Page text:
What he does not mention is that this 1851 regulation had its own externalities, its own unforeseen consequences. If Transocean’s liability is, in fact, limited, the Shipowner’s Act is explicitly the cause of Transocean’s ability to outsource the externality to American taxpayers (or other unfortunate parties involved who may be held to greater levels of liability under joint and several liability laws). I am doubting that Congress, almost a decade before the French developed the first ironclad battleship, had floating oil rigs in mind. Who can blame them? But Congress in recent years has shown a penchant for demonstrating far less foresight, and they are on a roll.

Sending attorney general Eric Holder to Louisiana to threaten criminal prosecution is not the kind of action that leads to good legislation either. There are significant ethical issues involved in this problem, as there are in all externality situations. The environment needs to be protected in a time when unemployment is high. There needs to be strategic thinking about how to address justice concerns and allocation of liability, as well as addressing how to minimize the probability of these “black swan” unexpected events happening.

Shutting down new drilling in the Gulf for six months, as ordered by the president, will do this to some extent. It will also insure that rigs are sent elsewhere in the world, and with them American jobs. These issues are joined at the hip, and when anger causes sudden swerves in a deliberate problem-solving track, you rarely get better ethical decisions. What you get is short-term solutions, and the externalities that go with them.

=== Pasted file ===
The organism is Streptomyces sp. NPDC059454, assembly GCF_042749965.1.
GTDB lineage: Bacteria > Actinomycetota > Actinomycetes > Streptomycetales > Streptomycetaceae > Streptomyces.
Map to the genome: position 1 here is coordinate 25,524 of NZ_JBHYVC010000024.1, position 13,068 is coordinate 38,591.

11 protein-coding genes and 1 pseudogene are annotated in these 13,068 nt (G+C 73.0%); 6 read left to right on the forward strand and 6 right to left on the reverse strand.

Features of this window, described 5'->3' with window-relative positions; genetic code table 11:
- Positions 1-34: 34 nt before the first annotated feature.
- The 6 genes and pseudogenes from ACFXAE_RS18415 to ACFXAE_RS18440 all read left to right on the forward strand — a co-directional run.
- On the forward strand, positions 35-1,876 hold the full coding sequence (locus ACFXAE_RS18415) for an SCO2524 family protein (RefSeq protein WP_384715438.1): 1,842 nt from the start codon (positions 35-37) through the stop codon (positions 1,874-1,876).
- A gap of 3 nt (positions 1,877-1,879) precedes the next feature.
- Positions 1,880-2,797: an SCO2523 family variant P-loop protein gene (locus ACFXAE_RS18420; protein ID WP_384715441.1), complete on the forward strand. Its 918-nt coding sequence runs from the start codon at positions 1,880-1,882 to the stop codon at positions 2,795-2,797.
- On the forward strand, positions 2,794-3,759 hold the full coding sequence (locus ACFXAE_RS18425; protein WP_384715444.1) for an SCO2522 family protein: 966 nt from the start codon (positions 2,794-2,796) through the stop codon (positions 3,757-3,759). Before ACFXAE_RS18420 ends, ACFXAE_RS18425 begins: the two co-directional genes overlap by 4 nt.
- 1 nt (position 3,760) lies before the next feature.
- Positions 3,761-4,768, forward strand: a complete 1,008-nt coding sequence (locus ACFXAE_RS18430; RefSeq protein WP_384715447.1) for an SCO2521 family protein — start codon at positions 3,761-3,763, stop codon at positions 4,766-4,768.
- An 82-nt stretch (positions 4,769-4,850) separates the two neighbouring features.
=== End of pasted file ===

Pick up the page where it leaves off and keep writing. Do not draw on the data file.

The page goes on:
But I am well aware that as long as the public is watching the BP camera showing oil pouring into the Gulf, deliberate decision making is unlikely. We are witnessing a risk management failure at BP of enormous proportions. I just returned from a Gulf coast vacation, and I wonder if I will be able to go on another one in the near future. I shake my head thinking of the damage to wildlife. What has happened is devastating.

I do not expect to be listened to on this issue, because populist anger is all the rage (pun intended). But we must carefully discern what must be done to minimize harm from what seems just to do in the moment to eliminate all risk and get revenge on those we blame. If not, we should not be surprised at the externalities we outsource to future generations.

Categories: Bottom Line Ethics